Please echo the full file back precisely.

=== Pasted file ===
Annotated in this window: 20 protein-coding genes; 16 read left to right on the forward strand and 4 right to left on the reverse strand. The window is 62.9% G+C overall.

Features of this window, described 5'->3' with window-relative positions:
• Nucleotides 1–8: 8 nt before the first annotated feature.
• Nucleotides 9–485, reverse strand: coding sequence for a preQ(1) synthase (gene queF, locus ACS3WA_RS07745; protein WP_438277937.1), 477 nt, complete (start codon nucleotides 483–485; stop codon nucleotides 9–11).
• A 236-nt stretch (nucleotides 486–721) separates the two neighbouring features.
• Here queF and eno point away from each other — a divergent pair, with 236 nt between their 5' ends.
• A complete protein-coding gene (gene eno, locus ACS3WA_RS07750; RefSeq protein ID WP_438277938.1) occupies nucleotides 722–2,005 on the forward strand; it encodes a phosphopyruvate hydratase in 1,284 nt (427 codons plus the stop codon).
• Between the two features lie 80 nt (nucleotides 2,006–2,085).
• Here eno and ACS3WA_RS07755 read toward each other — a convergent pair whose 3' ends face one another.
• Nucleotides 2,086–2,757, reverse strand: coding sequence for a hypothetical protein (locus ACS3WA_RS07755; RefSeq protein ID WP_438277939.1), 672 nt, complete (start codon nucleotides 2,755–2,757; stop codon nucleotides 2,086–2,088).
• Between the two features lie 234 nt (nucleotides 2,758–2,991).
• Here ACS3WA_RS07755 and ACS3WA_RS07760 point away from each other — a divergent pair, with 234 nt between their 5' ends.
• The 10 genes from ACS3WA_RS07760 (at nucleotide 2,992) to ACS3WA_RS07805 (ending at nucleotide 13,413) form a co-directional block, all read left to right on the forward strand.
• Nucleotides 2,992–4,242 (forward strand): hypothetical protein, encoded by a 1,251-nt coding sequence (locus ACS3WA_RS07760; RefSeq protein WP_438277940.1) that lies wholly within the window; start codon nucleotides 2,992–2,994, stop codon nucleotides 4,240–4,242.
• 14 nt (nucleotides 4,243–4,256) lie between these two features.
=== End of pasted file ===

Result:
Annotated in this window: 20 protein-coding genes; 16 read left to right on the forward strand and 4 right to left on the reverse strand. The window is 62.9% G+C overall.

Features of this window, described 5'->3' with window-relative positions:
• Nucleotides 1–8: 8 nt before the first annotated feature.
• Nucleotides 9–485, reverse strand: coding sequence for a preQ(1) synthase (gene queF, locus ACS3WA_RS07745; protein WP_438277937.1), 477 nt, complete (start codon nucleotides 483–485; stop codon nucleotides 9–11).
• A 236-nt stretch (nucleotides 486–721) separates the two neighbouring features.
• Here queF and eno point away from each other — a divergent pair, with 236 nt between their 5' ends.
• A complete protein-coding gene (gene eno, locus ACS3WA_RS07750; RefSeq protein ID WP_438277938.1) occupies nucleotides 722–2,005 on the forward strand; it encodes a phosphopyruvate hydratase in 1,284 nt (427 codons plus the stop codon).
• Between the two features lie 80 nt (nucleotides 2,006–2,085).
• Here eno and ACS3WA_RS07755 read toward each other — a convergent pair whose 3' ends face one another.
• Nucleotides 2,086–2,757, reverse strand: coding sequence for a hypothetical protein (locus ACS3WA_RS07755; RefSeq protein ID WP_438277939.1), 672 nt, complete (start codon nucleotides 2,755–2,757; stop codon nucleotides 2,086–2,088).
• Between the two features lie 234 nt (nucleotides 2,758–2,991).
• Here ACS3WA_RS07755 and ACS3WA_RS07760 point away from each other — a divergent pair, with 234 nt between their 5' ends.
• The 10 genes from ACS3WA_RS07760 (at nucleotide 2,992) to ACS3WA_RS07805 (ending at nucleotide 13,413) form a co-directional block, all read left to right on the forward strand.
• Nucleotides 2,992–4,242 (forward strand): hypothetical protein, encoded by a 1,251-nt coding sequence (locus ACS3WA_RS07760; RefSeq protein WP_438277940.1) that lies wholly within the window; start codon nucleotides 2,992–2,994, stop codon nucleotides 4,240–4,242.
• 14 nt (nucleotides 4,243–4,256) lie between these two features.